Some opened in MS word and save as docx files.

Some found difficulties on finding a file path to give in this sample config file.

5. curl for windows

As curl is the main tool to interact with elasticsearch, dont know how people can practise in windows without curl. Found curl for windows. Again, downloading with poor Internet, teaching how to install and how to use in command prompt was tough for me. So, missed this part. Asked people to use chrome plugins like sense, elasticseach toolbox. With these plugins, people can index only few data. They cant do bulk import of data.

6. ELK versions

Someone installed a mixed versions of ELK stack. it did not worked as I displayed on my laptop. After a deep troubleshooting session, found the version issue and installed the latest version as on my laptop.

Finally, got some handson learning.

With more than 50% of time, spent of fixing these issues, managed to explain the ELK stack. Demonstrated how to read a CSV file using logstash. Displayed the data in screen and sent to elasticsearch. Then, explained Elasticsearch. Demonstrated indexing data, importing bulk data, search, and delete. Then, explored kibana. Asked them to create visualizations and dashboards. They did it with huge interest.
Then, demonstrated how we can get data from twitter stream and analyse in kibana.

Participants are happy to get some handson with the ELK stack.

Used the following links.

Config files, sample data = https://github.com/tshrinivasan/elk-training

https://www.digitalocean.com/community/tutorials/how-to-install-elasticsearch-logstash-and-kibana-elk-stack-on-ubuntu-16-04

http://ikeptwalking.com/elasticsearch-sample-data/

http://www.generatedata.com/

sample config files.
https://github.com/elastic/examples/tree/master/ElasticStack_twitter

Slides

Here are my learnings:

1. Never expect internet connection.

Find a solution to setup a quick local intranet. Always go with a Wifi router. So that all VNC, SSH, web servers, file transfer can be easy and fast.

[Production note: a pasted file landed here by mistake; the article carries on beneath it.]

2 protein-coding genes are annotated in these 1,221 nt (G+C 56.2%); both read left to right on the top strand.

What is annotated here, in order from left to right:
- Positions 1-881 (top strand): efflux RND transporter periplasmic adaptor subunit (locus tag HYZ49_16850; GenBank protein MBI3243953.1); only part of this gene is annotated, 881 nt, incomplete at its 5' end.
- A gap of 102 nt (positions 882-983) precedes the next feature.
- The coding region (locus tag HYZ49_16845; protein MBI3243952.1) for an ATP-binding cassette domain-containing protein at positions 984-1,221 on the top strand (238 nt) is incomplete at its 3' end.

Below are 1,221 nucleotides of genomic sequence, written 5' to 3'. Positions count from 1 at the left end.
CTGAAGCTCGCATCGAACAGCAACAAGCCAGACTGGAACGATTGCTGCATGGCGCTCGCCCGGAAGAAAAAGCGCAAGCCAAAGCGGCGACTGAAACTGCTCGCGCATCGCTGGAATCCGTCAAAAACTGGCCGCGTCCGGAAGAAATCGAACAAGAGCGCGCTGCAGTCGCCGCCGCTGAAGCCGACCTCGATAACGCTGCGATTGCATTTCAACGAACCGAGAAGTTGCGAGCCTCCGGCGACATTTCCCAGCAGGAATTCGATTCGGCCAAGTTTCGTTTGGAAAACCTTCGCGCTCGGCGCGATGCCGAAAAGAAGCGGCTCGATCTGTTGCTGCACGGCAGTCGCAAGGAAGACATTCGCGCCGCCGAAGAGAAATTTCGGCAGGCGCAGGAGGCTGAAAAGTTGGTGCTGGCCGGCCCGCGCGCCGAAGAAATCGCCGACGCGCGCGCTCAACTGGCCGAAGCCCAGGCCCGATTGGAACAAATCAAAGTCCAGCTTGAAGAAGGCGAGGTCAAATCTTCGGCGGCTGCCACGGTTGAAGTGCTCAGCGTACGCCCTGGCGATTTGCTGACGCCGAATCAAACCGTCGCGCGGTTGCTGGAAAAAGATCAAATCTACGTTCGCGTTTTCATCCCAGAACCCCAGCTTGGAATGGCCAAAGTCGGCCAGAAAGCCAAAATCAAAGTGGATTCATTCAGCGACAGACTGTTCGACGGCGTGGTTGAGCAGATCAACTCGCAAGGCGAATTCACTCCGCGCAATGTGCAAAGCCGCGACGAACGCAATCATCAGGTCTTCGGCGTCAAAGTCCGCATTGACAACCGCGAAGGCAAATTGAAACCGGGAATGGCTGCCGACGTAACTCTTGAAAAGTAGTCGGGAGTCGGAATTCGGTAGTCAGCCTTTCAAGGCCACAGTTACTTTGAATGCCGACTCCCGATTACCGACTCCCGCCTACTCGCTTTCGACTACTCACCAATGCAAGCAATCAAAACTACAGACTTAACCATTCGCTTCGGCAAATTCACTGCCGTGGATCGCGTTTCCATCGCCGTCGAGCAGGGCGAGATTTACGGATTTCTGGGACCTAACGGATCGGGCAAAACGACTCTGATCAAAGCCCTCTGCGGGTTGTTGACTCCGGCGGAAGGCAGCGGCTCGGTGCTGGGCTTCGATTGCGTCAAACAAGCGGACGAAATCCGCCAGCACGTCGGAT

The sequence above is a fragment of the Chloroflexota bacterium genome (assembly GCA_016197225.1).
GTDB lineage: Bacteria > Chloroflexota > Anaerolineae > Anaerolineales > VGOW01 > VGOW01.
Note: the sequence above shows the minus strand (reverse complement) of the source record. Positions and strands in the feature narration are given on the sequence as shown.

Get some portable packages for GNU/Linux too.

Always be prepared to run the workshop without internet.

2. Learn few Windows stuff and have software for windows too.

It is not good to ignore the windows users. When they come forward to learn something, we have to be prepared to teach them too.

Have a copy of ELK Zip files, curl, putty, VNC, Java setup files, Notepad++ editor, Firefox/Chrome browser etc.

3. Prepare documentation and share to participants

Prepare a how to install/setup/example document and share with all. With this document, people can explore further once they go home. If possible, create video tutorials and share online and offline.

4. Software versions

Make sure the software you use on laptop and participants using are same. ELK stak is changing a lot on every release.

5. Know the audience

Mostly, we get mixed skilled audience. I assumed that they had the basic computer skills like extracting files, understanding file path and using command line. When they lack on this, we have to start training them on the basics.

This is my first training on ELK for public. Learnt tons of stuff on my preparation hours and on workshop. Thanks for the participants. With their patience and interest on learning, the day was successful. Thanks for 4ccon volunteers for the wonderful event.